This is the reason why the narrator’s perverse spirit caused him to murder with not much of a thought of remorse, but that he had committed a deadly sin, in which he found comfort in because what he was doing was leading him to his own self-destruction. Also, the narrator can be depicted as a victim to his mind, which led him to murder because when one reads Poe’s stories there tends to be an account where: “the imaging, then verbal expression create the fiend that overtakes the narrator’s reason…. ccording to the story’s analysis of the souls faculties, the human imagination creates a tangible, readily perceptible being” (Bieganowski 176-177). The narrator can be considered a victim, because the reader can sympathize that he is helpless and sick to the perverse spirit that becomes his nature. The narrator constantly in his mind goes through the continuous tugging between right and wrong and good and evil, till he finally wants it all to stop and in his mind, everything is distorted to do evil, in order to cease the tugging.
In “My Last Duchess,” Browning uses the motive of pride to provide the Duke of Ferra’s reasoning for why he has his wife killed. In the beginning of the poem, the Duke of Ferra is addressing an ambassador, when he brings up a painting on the wall of his last Duchess. As his last Duchess is depicted, the Duke describes her as finding pleasure in the little things and not of the things he gave her. Furthermore she did not value his name nor admire him.
By the start of the poem, the Duke of Ferra has shown his own insecurities about his last Duchess because he couldn’t control her and therefore the picture of her on the wall is now his dominance over her. As the duke talks of his Duchess, her actions in someway displeased him as she did a number of things wrong: “A heart-how shall I say? -too soon made glad, too easily impressed…somehow-I know not how-as if she ranked my gift of a nine-hundred-years-old name”(Browning 513). The Duke of Ferra is possessive, as well as arrogant and proud in nature.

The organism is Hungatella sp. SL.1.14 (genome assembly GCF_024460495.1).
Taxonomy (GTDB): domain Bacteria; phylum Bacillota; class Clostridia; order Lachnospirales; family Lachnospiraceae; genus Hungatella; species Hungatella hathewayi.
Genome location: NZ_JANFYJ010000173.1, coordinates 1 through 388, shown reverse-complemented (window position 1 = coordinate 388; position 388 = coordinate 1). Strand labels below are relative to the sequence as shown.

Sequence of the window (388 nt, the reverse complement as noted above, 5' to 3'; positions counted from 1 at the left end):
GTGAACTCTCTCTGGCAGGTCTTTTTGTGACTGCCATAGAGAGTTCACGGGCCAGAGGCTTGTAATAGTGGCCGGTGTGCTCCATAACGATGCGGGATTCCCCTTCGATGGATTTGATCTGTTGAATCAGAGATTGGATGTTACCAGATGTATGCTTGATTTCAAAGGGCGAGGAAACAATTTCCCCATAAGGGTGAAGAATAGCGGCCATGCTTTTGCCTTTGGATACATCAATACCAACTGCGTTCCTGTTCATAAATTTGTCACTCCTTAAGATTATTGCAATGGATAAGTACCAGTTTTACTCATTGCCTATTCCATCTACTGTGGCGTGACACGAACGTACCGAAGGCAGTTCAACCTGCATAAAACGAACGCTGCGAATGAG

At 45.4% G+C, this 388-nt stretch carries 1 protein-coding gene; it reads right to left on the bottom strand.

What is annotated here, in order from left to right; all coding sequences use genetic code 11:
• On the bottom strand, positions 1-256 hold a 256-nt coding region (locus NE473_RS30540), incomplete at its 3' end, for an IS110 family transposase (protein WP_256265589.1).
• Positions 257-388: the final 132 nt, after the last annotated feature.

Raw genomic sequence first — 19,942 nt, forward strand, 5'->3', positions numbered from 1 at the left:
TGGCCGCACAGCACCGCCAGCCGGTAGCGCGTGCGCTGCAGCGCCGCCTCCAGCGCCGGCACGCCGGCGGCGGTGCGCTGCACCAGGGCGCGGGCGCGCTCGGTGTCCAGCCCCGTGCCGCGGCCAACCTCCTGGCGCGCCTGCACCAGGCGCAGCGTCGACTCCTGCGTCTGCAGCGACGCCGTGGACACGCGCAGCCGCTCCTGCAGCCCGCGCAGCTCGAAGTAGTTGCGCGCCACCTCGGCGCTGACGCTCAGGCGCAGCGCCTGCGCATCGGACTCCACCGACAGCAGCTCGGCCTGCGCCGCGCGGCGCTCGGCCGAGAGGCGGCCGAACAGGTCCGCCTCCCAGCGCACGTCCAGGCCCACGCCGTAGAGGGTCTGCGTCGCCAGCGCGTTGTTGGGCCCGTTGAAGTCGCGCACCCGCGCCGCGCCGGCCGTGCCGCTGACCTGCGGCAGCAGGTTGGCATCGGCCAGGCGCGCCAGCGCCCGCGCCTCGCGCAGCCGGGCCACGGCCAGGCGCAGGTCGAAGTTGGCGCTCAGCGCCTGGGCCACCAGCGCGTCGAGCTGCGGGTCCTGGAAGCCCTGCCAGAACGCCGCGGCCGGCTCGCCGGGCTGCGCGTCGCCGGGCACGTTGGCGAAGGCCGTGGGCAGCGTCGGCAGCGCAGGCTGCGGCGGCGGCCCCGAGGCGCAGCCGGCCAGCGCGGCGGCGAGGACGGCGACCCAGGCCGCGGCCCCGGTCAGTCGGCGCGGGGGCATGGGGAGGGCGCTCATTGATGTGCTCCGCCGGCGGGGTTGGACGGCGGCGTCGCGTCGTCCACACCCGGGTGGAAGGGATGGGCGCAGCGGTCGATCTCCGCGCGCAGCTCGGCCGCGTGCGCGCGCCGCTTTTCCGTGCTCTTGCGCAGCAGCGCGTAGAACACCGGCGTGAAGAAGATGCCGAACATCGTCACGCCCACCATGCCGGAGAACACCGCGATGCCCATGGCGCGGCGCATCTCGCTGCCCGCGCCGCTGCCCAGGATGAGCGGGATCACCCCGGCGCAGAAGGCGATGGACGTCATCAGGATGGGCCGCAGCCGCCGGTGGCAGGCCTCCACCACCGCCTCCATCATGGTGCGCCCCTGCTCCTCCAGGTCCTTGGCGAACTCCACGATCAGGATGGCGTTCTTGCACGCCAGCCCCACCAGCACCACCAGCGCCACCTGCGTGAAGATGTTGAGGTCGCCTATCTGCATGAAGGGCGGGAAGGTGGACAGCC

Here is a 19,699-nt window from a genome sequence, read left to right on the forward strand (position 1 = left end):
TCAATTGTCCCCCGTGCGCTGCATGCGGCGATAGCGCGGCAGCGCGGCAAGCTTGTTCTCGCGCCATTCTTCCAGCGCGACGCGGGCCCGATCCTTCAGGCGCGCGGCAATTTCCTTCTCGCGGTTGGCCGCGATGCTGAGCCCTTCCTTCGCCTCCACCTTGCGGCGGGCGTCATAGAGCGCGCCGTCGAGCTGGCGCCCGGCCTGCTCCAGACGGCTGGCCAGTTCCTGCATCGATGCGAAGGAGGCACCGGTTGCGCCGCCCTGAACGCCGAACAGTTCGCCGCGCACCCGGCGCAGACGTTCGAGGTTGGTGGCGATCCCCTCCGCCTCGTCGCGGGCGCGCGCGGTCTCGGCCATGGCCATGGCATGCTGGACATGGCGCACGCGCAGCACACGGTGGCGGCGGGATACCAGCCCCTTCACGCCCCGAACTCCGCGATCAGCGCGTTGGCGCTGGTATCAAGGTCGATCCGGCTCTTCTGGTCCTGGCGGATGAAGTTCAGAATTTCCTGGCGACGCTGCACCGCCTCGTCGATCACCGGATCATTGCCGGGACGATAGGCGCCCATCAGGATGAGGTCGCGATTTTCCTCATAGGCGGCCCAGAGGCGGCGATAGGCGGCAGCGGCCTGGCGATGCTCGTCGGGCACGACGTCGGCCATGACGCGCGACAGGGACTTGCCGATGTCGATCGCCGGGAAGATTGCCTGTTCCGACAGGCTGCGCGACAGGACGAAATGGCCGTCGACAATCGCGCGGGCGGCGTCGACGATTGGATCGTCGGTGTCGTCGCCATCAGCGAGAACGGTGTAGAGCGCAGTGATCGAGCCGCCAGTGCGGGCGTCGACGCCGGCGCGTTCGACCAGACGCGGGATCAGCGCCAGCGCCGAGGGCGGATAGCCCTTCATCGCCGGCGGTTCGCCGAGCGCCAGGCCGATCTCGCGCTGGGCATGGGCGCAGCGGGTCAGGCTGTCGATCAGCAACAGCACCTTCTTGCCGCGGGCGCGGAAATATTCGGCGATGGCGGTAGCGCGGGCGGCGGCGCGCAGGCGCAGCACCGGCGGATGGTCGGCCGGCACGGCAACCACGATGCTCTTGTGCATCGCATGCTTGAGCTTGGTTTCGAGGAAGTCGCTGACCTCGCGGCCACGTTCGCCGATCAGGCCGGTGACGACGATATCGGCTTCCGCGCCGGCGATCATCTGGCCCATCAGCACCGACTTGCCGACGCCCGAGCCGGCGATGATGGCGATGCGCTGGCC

Due to his character and mania the Duke took everything his Duchess did as an offence because he wasn’t in control and so his pride led him to believe: Even had you skill in speech-which I have not-to make yourwill quite clear to such an one, and say you disgust me; hereyou miss, or there you exceed the mark-and if she let herself be lessoned so, nor plainly set her wits to yours, forsooth, and made excuse-even then would be some stooping; and I choose never to stoop (Browning 513).
The Duke of Ferra justifies killing his wife before even mentioning that he has had her killed because in the Duke’s mind he see’s the Duchess’ smiles as incriminating. He thinks this because she didn’t just smile for him, but others as well, which is one of the jealousies that consumes him. The Duke’s jealous and possessive nature arouses his mania to be in complete control of a being, in this case his last Duchess. With all the Duke’s frustrations and concerns about his last Duchess off his chest and because of his own sense of pride for her to be what he wanted her to be: “ I gave commands; then all smiles stopped together.
There she stands as if alive” (Browning 513). The Duke refers to his last Duchess as standing there as if she was alive as a means to show his vain character. When the narrator looks at his last Duchess, he doesn’t just see in the painting the picture of her, but the painting is just another valued object, in which he is proud to possess. As pride is depicted for why the narrator went so far as to have his last Duchess murdered, the narrator’s actions can be self-evaluated to constitute the emotion of pride that overcame his judgment.